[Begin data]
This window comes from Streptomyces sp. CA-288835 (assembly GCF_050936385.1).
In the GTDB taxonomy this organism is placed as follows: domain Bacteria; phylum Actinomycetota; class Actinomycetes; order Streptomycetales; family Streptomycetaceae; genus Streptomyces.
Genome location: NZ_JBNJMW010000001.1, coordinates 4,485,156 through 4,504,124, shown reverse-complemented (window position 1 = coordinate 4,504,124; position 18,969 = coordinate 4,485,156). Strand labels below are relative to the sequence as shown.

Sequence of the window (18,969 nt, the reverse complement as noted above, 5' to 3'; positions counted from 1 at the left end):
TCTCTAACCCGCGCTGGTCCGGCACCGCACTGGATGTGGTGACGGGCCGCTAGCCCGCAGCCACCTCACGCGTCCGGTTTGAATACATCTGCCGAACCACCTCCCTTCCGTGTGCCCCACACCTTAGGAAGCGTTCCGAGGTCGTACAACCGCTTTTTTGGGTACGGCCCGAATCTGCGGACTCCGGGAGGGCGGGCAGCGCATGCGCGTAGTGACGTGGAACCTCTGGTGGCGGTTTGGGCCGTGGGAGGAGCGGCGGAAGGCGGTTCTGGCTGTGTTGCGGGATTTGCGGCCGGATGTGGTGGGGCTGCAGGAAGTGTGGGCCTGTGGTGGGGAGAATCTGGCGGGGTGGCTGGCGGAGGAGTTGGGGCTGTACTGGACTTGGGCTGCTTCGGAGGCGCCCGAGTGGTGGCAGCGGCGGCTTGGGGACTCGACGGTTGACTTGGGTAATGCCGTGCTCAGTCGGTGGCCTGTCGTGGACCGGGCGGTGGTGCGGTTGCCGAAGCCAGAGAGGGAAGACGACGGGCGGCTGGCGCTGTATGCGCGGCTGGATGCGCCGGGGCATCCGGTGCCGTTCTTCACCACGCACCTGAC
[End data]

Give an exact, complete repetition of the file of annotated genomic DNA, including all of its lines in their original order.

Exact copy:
This window comes from Streptomyces sp. CA-288835 (assembly GCF_050936385.1).
In the GTDB taxonomy this organism is placed as follows: domain Bacteria; phylum Actinomycetota; class Actinomycetes; order Streptomycetales; family Streptomycetaceae; genus Streptomyces.
Genome location: NZ_JBNJMW010000001.1, coordinates 4,485,156 through 4,504,124, shown reverse-complemented (window position 1 = coordinate 4,504,124; position 18,969 = coordinate 4,485,156). Strand labels below are relative to the sequence as shown.

Sequence of the window (18,969 nt, the reverse complement as noted above, 5' to 3'; positions counted from 1 at the left end):
TCTCTAACCCGCGCTGGTCCGGCACCGCACTGGATGTGGTGACGGGCCGCTAGCCCGCAGCCACCTCACGCGTCCGGTTTGAATACATCTGCCGAACCACCTCCCTTCCGTGTGCCCCACACCTTAGGAAGCGTTCCGAGGTCGTACAACCGCTTTTTTGGGTACGGCCCGAATCTGCGGACTCCGGGAGGGCGGGCAGCGCATGCGCGTAGTGACGTGGAACCTCTGGTGGCGGTTTGGGCCGTGGGAGGAGCGGCGGAAGGCGGTTCTGGCTGTGTTGCGGGATTTGCGGCCGGATGTGGTGGGGCTGCAGGAAGTGTGGGCCTGTGGTGGGGAGAATCTGGCGGGGTGGCTGGCGGAGGAGTTGGGGCTGTACTGGACTTGGGCTGCTTCGGAGGCGCCCGAGTGGTGGCAGCGGCGGCTTGGGGACTCGACGGTTGACTTGGGTAATGCCGTGCTCAGTCGGTGGCCTGTCGTGGACCGGGCGGTGGTGCGGTTGCCGAAGCCAGAGAGGGAAGACGACGGGCGGCTGGCGCTGTATGCGCGGCTGGATGCGCCGGGGCATCCGGTGCCGTTCTTCACCACGCACCTGAC